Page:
To overcome those challenges, businesses are increasing cloud-based technology investments and trading licensed on-premise solutions for a cloud-based platform. Such a delivery method fosters automation for greater business continuity and enables the centralisation of resources and farflung software operations to cuts costs and increase enterprise productivity.

It can also provide greater control, combining the many steps involved in global payroll into a single cloud-based workflow, while ensuring all tasks are completed at the right time and by the right person. It should bring the various parties, including payroll staff, customers, partners, in-country payroll agents and public and private institutes involved with global payroll and payments, into a fully collaborative process.

From a technical standpoint, a centralised cloud-based global payroll solution is hosted and maintained by a single provider responsible for all maintenance and upgrades, eliminating the need for expensive patching to software on site.

The information is held in a protected environment and can be accessed from all computers, laptops, tablets and smart phones at any time from any location.

Building the business case

Organisations looking to adopt a centralised, cloudbased approach to global payroll should begin by comprehensively examining existing processes. Consider questions such as: “How many steps are in the payroll process?” and “What tools, staff members and regions are involved in the process?” They not only help identify opportunities and challenges, but ensure the detailed understanding of processes and help align the project roadmap to business requirements.

It is also important to highlight to key stakeholders and decision-makers how the move to such a solution can improve operational costs, risks and efficiencies across three main categories:

Staff and overhead expenses

Determine what you are spending on overall remuneration for these resources, whether there is duplication or an opportunity for better resource allocation. Consider how much money is being spent on training and retraining internal staff on technology as well as the complex rules and regulations of payroll itself. At the same time, it is important to show how a centralised and integrated approach to global payroll can help payroll teams spend less time and resources on the process and create greater accuracy and risk avoidance.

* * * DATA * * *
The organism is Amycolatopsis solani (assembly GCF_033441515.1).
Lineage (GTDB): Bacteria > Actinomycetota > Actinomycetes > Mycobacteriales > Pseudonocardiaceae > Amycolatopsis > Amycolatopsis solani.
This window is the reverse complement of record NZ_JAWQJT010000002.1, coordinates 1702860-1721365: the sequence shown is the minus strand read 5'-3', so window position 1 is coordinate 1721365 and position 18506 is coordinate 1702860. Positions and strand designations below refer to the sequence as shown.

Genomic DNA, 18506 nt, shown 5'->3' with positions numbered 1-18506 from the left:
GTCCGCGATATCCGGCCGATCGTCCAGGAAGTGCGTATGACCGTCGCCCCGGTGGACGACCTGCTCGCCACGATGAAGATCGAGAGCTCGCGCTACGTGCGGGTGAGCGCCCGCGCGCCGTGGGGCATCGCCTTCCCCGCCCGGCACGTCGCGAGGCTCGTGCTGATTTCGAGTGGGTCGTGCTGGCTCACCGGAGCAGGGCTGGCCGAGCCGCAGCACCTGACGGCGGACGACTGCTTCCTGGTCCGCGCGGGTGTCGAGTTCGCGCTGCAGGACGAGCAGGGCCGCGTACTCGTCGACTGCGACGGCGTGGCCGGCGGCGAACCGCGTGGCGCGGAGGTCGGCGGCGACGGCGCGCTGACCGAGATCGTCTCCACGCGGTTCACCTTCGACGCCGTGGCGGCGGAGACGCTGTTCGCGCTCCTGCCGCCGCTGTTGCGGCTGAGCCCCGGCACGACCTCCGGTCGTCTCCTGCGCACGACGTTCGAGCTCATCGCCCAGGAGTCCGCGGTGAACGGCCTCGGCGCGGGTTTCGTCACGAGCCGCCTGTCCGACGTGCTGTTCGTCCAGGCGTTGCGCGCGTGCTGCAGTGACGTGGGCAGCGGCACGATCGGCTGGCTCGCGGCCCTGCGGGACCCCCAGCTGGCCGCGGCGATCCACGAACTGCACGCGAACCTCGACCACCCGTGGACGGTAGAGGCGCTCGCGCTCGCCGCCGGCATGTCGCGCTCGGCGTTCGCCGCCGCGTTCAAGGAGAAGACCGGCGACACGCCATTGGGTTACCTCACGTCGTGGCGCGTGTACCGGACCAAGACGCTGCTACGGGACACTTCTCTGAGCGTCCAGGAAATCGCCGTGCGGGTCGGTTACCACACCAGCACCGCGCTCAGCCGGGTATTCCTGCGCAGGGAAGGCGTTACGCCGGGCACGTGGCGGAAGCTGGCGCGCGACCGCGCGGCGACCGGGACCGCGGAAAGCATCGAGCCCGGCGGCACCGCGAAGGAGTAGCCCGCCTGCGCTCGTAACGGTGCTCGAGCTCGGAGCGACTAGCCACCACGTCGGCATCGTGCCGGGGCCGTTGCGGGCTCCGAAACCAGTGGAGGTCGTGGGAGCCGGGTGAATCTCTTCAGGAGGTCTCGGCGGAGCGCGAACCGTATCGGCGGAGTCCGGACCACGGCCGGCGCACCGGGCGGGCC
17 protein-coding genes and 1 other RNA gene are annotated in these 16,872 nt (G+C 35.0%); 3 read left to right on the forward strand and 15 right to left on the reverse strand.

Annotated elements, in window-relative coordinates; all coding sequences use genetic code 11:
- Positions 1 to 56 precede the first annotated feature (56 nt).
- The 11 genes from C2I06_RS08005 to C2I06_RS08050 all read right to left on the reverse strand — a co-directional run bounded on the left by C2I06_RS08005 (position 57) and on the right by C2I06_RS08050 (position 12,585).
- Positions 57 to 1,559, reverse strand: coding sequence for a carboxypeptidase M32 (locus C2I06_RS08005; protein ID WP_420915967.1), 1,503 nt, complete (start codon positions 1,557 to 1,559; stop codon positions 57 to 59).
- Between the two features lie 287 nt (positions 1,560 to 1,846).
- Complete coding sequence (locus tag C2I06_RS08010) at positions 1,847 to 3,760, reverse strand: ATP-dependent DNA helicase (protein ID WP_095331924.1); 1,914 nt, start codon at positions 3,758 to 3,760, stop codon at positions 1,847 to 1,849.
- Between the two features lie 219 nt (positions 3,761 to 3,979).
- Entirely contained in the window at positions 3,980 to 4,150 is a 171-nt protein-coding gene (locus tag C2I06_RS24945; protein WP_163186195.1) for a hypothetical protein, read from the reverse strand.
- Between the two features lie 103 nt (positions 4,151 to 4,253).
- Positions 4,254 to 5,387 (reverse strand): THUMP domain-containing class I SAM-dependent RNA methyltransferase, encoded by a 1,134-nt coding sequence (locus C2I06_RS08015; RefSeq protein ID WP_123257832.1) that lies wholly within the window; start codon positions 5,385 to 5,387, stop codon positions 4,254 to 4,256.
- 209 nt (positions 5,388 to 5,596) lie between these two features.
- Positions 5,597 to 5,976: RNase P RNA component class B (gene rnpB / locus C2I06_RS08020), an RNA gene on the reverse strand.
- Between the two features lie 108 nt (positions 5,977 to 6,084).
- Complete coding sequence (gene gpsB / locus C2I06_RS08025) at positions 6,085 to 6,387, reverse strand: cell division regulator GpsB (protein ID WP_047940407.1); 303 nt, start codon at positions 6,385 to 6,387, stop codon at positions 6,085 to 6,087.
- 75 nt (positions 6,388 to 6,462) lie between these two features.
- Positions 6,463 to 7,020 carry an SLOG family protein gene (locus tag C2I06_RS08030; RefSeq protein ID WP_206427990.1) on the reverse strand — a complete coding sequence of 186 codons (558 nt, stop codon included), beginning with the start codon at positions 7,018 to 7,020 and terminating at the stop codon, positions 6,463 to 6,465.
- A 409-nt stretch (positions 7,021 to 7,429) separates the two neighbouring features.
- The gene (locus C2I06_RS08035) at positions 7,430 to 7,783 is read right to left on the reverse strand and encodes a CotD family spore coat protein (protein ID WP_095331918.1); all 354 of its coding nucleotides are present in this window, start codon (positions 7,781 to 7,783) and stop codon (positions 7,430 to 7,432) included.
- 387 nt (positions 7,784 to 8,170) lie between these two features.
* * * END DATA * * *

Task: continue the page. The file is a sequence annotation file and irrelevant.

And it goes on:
Technology

What is the annual expense for payroll hardware, software, communication, infrastructure and support costs? It is also important to think about how much time and resources are spent supporting payroll systems rather than contributing to revenue-generating activities as well as the costs of integration.

With one global platform, it is possible to integrate financial and HR systems of record as well as time and attendance software and expense reporting systems. Single interfaces and connected software create huge economies of scale and the simplification and streamlining of global interfaces.

Vendor management

Think about the number of vendors that need to be managed and the time required working with multiple providers. Also consider the cost of resources responsible for managing those relationships, from creating and managing service level agreements (SLAs) to audits, legal support and retainer fees. As with most things, until you take a deep dive, you’ll likely overlook much that makes up the true costs, both financial and opportunistic, that lay the foundation of the business case for change.

Overall, many companies fail to get the greatest ROI when it comes to their payroll investments because they only look at payroll when something goes wrong. Top-performing companies are centralising and automating as much as possible and embracing the right global payroll practices, from a holistic and long-term strategy to scalable tactics for managing all software operations. This leads to greater enterprise visibility, cost reductions and improved compliance across the globe on each payroll run.

Contributed by CloudPay.